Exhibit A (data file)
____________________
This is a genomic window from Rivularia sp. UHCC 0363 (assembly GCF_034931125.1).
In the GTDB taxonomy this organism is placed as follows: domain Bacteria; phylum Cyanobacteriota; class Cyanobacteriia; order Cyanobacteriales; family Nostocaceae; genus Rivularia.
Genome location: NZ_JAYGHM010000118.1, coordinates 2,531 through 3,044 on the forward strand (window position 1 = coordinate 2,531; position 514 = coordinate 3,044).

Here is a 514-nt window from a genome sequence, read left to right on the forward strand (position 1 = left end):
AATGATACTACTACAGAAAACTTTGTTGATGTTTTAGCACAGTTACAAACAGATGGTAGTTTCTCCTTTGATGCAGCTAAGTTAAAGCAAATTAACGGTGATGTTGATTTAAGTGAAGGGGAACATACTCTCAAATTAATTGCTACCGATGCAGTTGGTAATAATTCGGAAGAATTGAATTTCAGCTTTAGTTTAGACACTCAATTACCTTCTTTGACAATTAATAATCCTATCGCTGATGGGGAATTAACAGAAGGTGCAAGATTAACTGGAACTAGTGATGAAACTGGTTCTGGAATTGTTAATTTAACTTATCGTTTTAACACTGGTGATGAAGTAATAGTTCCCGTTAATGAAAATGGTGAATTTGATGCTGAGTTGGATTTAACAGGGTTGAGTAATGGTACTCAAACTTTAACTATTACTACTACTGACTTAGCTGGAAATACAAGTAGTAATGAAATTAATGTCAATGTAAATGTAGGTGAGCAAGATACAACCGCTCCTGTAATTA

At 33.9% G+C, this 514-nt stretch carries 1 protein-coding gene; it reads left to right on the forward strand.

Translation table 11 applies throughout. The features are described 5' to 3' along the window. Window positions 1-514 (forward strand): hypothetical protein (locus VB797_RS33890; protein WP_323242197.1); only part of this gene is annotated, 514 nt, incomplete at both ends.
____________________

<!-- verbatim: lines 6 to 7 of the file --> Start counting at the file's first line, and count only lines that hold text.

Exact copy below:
At 33.9% G+C, this 514-nt stretch carries 1 protein-coding gene; it reads left to right on the forward strand.

Translation table 11 applies throughout. The features are described 5' to 3' along the window. Window positions 1-514 (forward strand): hypothetical protein (locus VB797_RS33890; protein WP_323242197.1); only part of this gene is annotated, 514 nt, incomplete at both ends.